Let me give you a different interpretation of NHST that I think might be more intuitive but also raises more concern about the whole enterprise. Let me introduce two new variables: *Y *is the outcome we want to compare between groups. *X* is a binary variable equal to 0 if the individual is in group A and equal to 1 if the individual is in group B. Let’s say you have a sample of n pairs of (X,Y). The mean of group A is then

This identity is true because when *X _{i}* is 0, (1-

*X*) equals 1. So the numerator is summing up the Y values when X equals 0, the denominator is counting the number of times X equals zero. Similarly, the mean of group B is

_{i}With my notation, if you do a little algebra, it turns out that the z-score takes a simple form:

In words: the z-score is the Pearson correlation between *X* and *Y* times the square root of n.1 So when you ritually NHST, all you are doing is seeing whether the Pearson r of the treatment and outcome variables is greater than 2 over root n. That’s it.

I want to emphasize that my formula for the z-score is true even in randomized controlled trials! RCTs, it turns out, are also only about correlation. But because we explicitly randomize the *X* variable, we know that correlation is *measuring* *the effect* of causation. We’re not proving that *X* causes *Y* in an RCT. We’re measuring the size of the influence of *X* on *Y* knowing there is already some causal connection between the two. Correlation doesn’t imply causation, but it’s the only thing we can measure with statistics.

OK, but now it should be crystal clear why the NHST framework is an annoyingly obfuscatory convention and also why the crud factor is a huge problem. If you have two weakly correlated variables *X* and *Y*, you’ll find a statistically significant result with a large enough sample. Two things can bring us to statistical significance: Either the treatment and the outcome are highly correlated OR n is large. When n is small, you are “underpowered” insofar as you’ll fail to reject the null hypothesis even though *X* and *Y* are strongly correlated. But when n is moderately sized, you will reject the null hypothesis for weakly correlated variables.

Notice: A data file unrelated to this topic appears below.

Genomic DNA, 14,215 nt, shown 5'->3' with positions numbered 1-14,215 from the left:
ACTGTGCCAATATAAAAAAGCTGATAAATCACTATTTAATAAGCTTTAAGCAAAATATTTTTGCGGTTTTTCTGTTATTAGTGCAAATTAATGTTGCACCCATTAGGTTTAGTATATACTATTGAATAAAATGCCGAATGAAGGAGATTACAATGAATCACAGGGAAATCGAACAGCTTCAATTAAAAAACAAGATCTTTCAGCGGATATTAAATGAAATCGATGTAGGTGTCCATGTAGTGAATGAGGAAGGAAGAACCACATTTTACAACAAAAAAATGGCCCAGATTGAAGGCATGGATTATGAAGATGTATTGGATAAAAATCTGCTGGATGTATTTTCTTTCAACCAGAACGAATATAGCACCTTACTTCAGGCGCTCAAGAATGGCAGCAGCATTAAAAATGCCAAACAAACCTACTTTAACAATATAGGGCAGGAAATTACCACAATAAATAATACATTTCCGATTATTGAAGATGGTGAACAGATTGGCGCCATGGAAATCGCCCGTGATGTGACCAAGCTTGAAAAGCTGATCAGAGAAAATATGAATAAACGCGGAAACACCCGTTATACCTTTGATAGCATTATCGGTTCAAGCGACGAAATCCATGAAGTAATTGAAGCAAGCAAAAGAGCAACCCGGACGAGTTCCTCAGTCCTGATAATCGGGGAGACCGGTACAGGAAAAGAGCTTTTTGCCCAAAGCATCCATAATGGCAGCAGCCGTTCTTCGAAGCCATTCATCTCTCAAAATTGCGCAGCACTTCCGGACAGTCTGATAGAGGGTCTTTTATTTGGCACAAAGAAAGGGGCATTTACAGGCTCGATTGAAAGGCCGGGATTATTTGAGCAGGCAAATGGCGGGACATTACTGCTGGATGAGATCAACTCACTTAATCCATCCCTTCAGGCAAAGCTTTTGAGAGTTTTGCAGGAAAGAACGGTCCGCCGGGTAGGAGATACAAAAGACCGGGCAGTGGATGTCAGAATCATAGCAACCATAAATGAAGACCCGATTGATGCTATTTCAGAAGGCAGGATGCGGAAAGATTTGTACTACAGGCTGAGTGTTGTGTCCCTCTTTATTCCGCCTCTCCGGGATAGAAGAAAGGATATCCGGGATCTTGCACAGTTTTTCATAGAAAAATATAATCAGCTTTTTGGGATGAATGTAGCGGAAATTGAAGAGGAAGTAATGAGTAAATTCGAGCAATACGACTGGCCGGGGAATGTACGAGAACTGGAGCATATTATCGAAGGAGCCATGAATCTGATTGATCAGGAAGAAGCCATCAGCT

Let’s come back to the crud factor and crud distribution. I’m going to be a bit more precise about crud today. Given a population of variables, the *crud distribution* is the distribution of the Pearson correlation coefficients between all pairs in the population when the pairs are chosen uniformly at random. Following the suggestion of Matt Hoffman and Jordan Ellenberg, the *crud factor* is the average *magnitude* of the Pearson r. In the example yesterday from Webster and Starbuck, the crud distribution was approximately Gaussian with mean 0.1 and standard deviation 0.2. The crud factor of this distribution is 0.2.